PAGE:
Nonwovens: saving costs through recycling

At INDEX14 in Geneva from 8-11 April 8 -11, 2014 Starlinger recycling technology shows how to turn production scrap into a valuable secondary resource.

During the highly complex process of nonwoven fabric production waste occurs along the entire production chain from start-up waste and off-spec material all the way to conversion scrap. Converting it into a secondary resource helps to cut down production costs by reducing waste and raw material expenses.

Nonwovens consist of different polymers and polymer mixtures with different viscosities; while type and amount of contamination and required filtration fineness vary a lot. Due to the fact that nonwoven production waste comes in different shapes it is necessary to recycle it into pellets to make it suitable for reuse. For this high quality is decisive: a production stop caused by less than perfect regranulate is costly and jeopardises the economic benefits of processing and reusing the production scrap.
The lack of quality control in case of tolling recycling very often prevents nonwoven producers from using recycled material. In-house recycling helps a nonwoven manufacturer to control the quality of the regranulate through his own materials management.

To ensure the production of high quality regranulate – which is a prerequisite for improving cost efficiency and the stability of the production process – an analysis of the input material and the right choice of equipment is paramount. The recycling systems of Starlinger recycling technology convert nonwoven production scrap into first quality regranulate perfectly fit for reuse.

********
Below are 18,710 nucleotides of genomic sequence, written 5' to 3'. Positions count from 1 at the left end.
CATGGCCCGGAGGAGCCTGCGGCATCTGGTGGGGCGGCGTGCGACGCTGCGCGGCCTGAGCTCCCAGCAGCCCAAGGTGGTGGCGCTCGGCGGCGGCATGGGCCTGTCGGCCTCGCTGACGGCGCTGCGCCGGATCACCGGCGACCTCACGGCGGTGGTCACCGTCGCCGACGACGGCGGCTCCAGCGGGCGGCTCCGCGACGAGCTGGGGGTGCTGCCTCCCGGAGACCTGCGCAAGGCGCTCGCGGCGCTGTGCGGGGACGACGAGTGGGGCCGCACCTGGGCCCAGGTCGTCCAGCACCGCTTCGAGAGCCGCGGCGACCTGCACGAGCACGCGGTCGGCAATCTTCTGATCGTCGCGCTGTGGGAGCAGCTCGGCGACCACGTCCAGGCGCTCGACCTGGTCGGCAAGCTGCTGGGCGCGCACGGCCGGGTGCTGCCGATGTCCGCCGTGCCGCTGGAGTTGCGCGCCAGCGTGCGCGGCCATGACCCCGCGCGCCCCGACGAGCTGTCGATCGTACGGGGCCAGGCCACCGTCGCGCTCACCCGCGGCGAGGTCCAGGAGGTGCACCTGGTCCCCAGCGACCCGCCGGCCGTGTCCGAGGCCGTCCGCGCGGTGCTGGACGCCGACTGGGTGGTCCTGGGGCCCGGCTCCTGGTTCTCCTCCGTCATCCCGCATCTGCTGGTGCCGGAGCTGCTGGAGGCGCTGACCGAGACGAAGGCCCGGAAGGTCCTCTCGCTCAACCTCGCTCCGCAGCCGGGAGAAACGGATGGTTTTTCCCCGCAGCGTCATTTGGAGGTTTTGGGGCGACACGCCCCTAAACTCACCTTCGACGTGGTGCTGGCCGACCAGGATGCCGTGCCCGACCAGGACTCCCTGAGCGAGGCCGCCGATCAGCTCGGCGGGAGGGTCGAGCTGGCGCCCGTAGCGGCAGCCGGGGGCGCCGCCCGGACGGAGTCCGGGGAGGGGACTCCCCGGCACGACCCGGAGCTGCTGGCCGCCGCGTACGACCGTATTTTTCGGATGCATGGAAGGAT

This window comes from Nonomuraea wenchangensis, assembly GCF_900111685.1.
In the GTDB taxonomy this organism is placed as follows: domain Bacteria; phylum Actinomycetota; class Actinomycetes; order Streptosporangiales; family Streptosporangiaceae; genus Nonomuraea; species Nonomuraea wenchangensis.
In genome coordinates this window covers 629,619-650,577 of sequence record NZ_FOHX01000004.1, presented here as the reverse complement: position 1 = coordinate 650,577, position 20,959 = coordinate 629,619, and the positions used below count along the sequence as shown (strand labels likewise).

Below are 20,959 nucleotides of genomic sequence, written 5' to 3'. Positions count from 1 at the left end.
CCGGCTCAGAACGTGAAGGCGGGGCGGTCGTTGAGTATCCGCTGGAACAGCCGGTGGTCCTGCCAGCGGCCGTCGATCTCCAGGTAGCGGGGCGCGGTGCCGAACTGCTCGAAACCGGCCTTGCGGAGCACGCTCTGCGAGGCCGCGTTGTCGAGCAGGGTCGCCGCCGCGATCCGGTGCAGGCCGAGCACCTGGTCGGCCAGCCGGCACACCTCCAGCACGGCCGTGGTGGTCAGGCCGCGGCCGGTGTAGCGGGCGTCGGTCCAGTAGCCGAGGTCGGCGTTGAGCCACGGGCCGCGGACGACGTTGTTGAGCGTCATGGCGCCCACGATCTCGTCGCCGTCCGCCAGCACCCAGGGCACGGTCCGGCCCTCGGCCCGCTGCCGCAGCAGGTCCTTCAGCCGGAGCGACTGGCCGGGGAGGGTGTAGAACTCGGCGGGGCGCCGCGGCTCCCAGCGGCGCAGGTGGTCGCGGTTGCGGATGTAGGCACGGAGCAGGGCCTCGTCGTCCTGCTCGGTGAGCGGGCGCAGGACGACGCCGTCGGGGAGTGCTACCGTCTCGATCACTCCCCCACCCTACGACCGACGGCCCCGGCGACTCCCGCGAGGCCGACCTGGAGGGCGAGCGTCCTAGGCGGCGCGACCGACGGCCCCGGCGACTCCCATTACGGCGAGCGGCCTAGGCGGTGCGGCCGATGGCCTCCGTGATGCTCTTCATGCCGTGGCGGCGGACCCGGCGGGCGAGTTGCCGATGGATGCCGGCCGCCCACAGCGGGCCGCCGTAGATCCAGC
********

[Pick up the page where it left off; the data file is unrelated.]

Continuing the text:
It’s all in the melt: to ensure high-quality regranulate Starlinger recycling systems are equipped with an extruder vacuum unit. It extracts volatile contaminants – spin finish, for example – and reduces viscosity loss in the melt. A variety of melt filtration systems ensure clean, high grade melt: melt filters with and without backflushing, power backflush filters and continuous rotation filters are the most common. The choice of filter type and size depends on the type and amount of contaminants. A specially designed cascade filtration system enables very fine filtration down to 25 μm to meet the high requirements in the fiber industry. Starlinger recycling technology provides a wide range of pelletising equipment depending on viscosity, preferred shape of regranulate, and required grade of automatisation. Optionally for PET/PES, crystallisation equipment and solid-stating reactors for IV (intrinsic viscosity) increase are available.

All the recycling equipment is permanently set up for trial runs at the Starlinger Technical Center in Weissenbach near Vienna, Austria. Interested companies can compare technologies, process their own materials, and obtain regranulate to test in their production units.

Booth 2501